Jill Cataldo's 'case of the confused cashier'

Has this ever happened to you? You finish filling your cart with the week's groceries, head to the checkout lane and place your items on the conveyor belt. The cashier announces the total and you hand over a nice stack of coupons. Then, the cashier pauses. You hear the words, "I don't think we take coupons from the Internet." The cashier hands them back to you and you ponder what to do next.

While most of my shopping trips run smoothly, occasionally even your Coupon Queen encounters a cashier issue or two. So what do we shoppers do?

One of our biggest tools to deal with checkout problems is the store's coupon policy. Most stores have a written policy that states exactly how they handle coupons presented in the checkout lane. Many stores post the policies on their Web sites and others have a copy at the customer service counter in the store itself. What's in a coupon policy? Information that shoppers can use to better plan our shopping trips! Coupon policies state specifics such as, We accept Internet coupons, We accept expired coupons or We accept competitors' coupons. Everything we need to know about what kinds of coupons our stores should accept is spelled out for us right in the store's policy.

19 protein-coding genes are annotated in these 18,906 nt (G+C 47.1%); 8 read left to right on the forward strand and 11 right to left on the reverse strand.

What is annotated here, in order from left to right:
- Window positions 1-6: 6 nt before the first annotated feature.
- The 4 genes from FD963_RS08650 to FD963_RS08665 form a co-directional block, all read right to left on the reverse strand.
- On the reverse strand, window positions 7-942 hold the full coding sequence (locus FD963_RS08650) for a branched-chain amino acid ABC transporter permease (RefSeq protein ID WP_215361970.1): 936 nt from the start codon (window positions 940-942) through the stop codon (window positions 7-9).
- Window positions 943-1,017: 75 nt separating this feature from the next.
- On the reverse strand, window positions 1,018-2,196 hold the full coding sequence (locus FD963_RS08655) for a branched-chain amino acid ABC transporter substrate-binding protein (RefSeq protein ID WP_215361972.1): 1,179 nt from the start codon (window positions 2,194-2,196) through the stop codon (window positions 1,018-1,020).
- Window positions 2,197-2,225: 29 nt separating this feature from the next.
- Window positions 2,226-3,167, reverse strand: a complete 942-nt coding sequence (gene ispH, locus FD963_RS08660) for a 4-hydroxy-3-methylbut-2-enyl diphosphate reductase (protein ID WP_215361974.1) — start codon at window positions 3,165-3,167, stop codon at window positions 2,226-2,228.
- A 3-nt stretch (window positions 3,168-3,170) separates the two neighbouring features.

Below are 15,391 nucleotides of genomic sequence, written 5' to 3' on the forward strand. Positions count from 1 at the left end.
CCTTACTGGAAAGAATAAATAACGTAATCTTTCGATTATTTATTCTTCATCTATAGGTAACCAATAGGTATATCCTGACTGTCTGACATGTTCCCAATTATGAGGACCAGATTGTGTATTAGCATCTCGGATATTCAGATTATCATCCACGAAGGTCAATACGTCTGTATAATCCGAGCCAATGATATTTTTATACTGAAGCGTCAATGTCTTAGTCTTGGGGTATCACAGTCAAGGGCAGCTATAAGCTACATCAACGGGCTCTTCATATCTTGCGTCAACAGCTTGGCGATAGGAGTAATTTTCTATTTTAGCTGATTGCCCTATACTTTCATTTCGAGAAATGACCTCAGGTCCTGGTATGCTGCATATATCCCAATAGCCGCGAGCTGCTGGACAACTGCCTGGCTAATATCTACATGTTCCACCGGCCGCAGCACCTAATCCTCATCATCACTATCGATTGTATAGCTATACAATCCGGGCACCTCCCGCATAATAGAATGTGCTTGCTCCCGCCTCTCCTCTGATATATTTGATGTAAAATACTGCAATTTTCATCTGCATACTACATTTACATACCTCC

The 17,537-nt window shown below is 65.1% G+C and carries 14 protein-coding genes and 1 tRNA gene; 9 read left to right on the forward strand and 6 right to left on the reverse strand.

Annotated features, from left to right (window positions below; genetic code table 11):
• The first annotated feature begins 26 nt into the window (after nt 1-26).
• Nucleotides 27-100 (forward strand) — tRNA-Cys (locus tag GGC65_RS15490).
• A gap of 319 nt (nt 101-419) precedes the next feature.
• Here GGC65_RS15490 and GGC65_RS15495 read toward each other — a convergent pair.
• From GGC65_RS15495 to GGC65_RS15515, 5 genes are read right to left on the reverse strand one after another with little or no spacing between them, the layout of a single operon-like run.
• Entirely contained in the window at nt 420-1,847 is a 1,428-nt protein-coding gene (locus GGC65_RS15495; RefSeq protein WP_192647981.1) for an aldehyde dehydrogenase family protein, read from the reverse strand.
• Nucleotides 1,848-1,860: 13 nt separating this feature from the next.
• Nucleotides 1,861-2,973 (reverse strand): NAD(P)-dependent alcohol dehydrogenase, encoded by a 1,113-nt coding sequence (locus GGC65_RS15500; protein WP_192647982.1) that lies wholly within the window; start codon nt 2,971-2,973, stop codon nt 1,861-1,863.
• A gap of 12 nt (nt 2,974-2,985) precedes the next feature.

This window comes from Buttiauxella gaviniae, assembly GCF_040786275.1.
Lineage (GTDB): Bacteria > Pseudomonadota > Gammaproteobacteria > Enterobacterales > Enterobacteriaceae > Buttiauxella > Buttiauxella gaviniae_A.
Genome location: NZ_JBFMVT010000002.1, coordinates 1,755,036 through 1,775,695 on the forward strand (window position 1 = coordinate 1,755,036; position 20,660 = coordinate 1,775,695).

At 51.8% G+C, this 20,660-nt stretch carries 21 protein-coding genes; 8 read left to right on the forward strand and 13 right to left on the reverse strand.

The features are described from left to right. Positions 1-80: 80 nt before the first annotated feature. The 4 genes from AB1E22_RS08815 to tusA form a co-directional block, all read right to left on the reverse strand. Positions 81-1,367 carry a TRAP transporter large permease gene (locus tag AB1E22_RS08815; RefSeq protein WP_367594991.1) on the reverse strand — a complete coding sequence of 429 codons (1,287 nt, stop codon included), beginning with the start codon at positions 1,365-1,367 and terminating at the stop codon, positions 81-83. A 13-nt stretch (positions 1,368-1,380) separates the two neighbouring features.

Armed with this knowledge, well-informed shoppers know exactly what coupons our stores should accept! The most commonly heard issue with cashiers does involve the store's acceptance of printable Internet coupons. If you're told that the store does not accept them, ask to see a copy of the store's coupon policy. Most grocery stores and supermarkets do accept Internet coupons that are legitimately printed and are not photocopies.

Unfortunately, due to the rise in coupon fraud, stores are getting more stringent about the kinds of Internet coupons that they will accept. Most legitimate Internet coupons contain a unique ID or barcode identifier and several other key features that stores use to ascertain a coupon's validity. And any time the Coupon Information Corporation, a nonprofit organization that monitors coupon fraud, identifies a new, counterfeit coupon, it sends stores an alert to watch for coupons known to be fraudulent or counterfeit.

Vote on this Story by clicking on the Icon


Use the comment form below to begin a discussion about this content.

Sign in to comment